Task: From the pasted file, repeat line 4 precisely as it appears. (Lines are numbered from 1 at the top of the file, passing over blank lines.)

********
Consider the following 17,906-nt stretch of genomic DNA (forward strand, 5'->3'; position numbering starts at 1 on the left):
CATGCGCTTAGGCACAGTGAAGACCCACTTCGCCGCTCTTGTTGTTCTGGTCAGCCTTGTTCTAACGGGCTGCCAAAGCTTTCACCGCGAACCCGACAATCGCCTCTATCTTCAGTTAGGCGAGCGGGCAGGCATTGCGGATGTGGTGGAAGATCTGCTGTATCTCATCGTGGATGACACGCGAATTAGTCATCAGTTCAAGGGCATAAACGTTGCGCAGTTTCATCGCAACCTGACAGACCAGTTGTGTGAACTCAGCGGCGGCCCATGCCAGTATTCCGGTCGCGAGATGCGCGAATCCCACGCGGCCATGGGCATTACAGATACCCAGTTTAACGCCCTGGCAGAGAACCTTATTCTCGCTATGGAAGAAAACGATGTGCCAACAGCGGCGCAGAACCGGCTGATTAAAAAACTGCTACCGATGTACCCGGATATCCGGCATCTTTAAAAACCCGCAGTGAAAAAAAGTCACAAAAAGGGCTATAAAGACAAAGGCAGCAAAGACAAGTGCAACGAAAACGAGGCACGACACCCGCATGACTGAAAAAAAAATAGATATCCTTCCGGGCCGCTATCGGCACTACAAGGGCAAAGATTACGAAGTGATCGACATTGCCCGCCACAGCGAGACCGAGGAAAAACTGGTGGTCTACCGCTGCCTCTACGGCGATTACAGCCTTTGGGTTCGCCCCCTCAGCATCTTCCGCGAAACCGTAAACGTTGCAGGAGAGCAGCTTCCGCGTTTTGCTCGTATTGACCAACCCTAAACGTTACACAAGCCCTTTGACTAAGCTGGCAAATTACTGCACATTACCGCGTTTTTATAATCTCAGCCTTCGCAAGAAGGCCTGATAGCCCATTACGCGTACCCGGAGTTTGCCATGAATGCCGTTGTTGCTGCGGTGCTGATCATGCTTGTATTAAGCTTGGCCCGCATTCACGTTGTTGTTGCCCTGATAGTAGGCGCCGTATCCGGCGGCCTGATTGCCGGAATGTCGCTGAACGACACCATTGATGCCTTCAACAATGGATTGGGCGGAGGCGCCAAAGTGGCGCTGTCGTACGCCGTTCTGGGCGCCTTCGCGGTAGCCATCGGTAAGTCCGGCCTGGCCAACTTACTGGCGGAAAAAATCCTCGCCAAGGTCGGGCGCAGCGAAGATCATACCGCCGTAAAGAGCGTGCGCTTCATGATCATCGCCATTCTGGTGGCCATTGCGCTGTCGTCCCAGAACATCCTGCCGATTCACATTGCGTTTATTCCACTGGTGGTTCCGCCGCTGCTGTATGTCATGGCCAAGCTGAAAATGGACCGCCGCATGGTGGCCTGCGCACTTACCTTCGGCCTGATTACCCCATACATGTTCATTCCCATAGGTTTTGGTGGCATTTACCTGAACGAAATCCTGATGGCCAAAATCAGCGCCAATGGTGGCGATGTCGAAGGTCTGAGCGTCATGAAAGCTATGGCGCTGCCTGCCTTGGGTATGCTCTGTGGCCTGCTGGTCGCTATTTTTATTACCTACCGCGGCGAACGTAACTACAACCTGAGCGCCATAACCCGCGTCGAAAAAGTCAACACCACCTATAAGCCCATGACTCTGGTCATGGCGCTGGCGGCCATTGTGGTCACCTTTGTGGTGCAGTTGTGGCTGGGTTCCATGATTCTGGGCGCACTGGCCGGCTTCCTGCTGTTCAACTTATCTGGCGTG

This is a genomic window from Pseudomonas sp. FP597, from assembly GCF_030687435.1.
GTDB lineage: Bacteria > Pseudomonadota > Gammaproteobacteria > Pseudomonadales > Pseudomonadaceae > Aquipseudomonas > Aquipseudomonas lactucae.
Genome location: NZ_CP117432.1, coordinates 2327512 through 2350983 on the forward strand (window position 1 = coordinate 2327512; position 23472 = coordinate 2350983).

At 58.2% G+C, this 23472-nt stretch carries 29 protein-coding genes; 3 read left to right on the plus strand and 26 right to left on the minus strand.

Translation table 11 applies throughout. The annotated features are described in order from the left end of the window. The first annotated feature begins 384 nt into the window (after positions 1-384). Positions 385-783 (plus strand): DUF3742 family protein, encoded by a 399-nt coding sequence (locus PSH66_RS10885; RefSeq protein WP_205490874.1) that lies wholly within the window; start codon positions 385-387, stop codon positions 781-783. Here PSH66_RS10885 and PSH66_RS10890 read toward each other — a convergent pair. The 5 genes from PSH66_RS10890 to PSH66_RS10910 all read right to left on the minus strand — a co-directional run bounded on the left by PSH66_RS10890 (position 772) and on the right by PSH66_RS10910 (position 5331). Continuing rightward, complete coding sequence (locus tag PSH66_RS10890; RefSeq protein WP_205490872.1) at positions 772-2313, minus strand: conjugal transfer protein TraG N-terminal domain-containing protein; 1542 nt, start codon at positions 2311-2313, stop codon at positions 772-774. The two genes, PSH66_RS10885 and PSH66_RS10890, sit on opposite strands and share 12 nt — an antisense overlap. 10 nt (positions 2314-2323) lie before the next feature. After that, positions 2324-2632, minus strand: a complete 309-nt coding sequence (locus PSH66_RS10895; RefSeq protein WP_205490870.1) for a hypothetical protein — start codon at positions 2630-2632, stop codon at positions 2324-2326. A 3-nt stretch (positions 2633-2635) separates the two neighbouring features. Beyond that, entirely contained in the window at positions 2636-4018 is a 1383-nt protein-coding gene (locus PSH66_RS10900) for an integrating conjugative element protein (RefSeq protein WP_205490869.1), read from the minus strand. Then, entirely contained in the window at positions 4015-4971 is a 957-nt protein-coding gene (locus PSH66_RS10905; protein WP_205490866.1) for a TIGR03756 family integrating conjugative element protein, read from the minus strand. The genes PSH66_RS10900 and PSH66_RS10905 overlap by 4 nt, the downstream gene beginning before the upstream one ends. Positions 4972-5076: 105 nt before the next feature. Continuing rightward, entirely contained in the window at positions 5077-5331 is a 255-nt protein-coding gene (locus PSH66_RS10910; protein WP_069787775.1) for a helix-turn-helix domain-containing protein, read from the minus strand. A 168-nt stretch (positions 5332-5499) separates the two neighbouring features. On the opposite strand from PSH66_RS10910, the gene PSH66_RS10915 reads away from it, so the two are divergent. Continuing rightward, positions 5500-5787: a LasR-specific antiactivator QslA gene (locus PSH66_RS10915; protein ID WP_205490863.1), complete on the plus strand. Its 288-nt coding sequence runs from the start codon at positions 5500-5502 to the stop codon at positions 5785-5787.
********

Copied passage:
GTDB lineage: Bacteria > Pseudomonadota > Gammaproteobacteria > Pseudomonadales > Pseudomonadaceae > Aquipseudomonas > Aquipseudomonas lactucae.